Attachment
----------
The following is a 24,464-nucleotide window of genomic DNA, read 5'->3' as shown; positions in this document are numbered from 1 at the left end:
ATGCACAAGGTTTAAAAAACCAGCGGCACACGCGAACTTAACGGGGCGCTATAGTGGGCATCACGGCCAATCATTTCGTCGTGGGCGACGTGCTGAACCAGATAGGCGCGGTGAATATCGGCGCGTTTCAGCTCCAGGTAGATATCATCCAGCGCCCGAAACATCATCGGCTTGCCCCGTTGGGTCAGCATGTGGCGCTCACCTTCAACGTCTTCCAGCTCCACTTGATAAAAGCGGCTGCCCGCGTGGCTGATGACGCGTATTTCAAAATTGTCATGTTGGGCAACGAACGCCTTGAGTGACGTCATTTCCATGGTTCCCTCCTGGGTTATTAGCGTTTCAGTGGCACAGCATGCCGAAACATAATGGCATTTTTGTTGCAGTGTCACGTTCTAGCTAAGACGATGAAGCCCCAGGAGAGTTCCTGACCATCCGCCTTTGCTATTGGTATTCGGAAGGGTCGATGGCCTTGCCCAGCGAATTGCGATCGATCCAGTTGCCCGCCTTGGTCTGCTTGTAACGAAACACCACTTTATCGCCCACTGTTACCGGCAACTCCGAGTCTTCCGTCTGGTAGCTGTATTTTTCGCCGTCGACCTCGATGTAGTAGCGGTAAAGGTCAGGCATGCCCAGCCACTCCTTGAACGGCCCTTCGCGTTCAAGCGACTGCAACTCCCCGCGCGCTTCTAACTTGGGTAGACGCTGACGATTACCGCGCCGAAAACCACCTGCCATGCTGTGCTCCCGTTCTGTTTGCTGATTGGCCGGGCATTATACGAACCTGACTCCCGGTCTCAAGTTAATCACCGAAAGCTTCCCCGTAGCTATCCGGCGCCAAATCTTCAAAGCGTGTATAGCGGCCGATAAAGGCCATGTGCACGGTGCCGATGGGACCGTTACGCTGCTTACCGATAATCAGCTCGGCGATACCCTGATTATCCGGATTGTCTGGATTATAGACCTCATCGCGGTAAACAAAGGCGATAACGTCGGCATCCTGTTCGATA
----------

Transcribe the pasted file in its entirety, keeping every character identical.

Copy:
The following is a 24,464-nucleotide window of genomic DNA, read 5'->3' as shown; positions in this document are numbered from 1 at the left end:
ATGCACAAGGTTTAAAAAACCAGCGGCACACGCGAACTTAACGGGGCGCTATAGTGGGCATCACGGCCAATCATTTCGTCGTGGGCGACGTGCTGAACCAGATAGGCGCGGTGAATATCGGCGCGTTTCAGCTCCAGGTAGATATCATCCAGCGCCCGAAACATCATCGGCTTGCCCCGTTGGGTCAGCATGTGGCGCTCACCTTCAACGTCTTCCAGCTCCACTTGATAAAAGCGGCTGCCCGCGTGGCTGATGACGCGTATTTCAAAATTGTCATGTTGGGCAACGAACGCCTTGAGTGACGTCATTTCCATGGTTCCCTCCTGGGTTATTAGCGTTTCAGTGGCACAGCATGCCGAAACATAATGGCATTTTTGTTGCAGTGTCACGTTCTAGCTAAGACGATGAAGCCCCAGGAGAGTTCCTGACCATCCGCCTTTGCTATTGGTATTCGGAAGGGTCGATGGCCTTGCCCAGCGAATTGCGATCGATCCAGTTGCCCGCCTTGGTCTGCTTGTAACGAAACACCACTTTATCGCCCACTGTTACCGGCAACTCCGAGTCTTCCGTCTGGTAGCTGTATTTTTCGCCGTCGACCTCGATGTAGTAGCGGTAAAGGTCAGGCATGCCCAGCCACTCCTTGAACGGCCCTTCGCGTTCAAGCGACTGCAACTCCCCGCGCGCTTCTAACTTGGGTAGACGCTGACGATTACCGCGCCGAAAACCACCTGCCATGCTGTGCTCCCGTTCTGTTTGCTGATTGGCCGGGCATTATACGAACCTGACTCCCGGTCTCAAGTTAATCACCGAAAGCTTCCCCGTAGCTATCCGGCGCCAAATCTTCAAAGCGTGTATAGCGGCCGATAAAGGCCATGTGCACGGTGCCGATGGGACCGTTACGCTGCTTACCGATAATCAGCTCGGCGATACCCTGATTATCCGGATTGTCTGGATTATAGACCTCATCGCGGTAAACAAAGGCGATAACGTCGGCATCCTGTTCGATA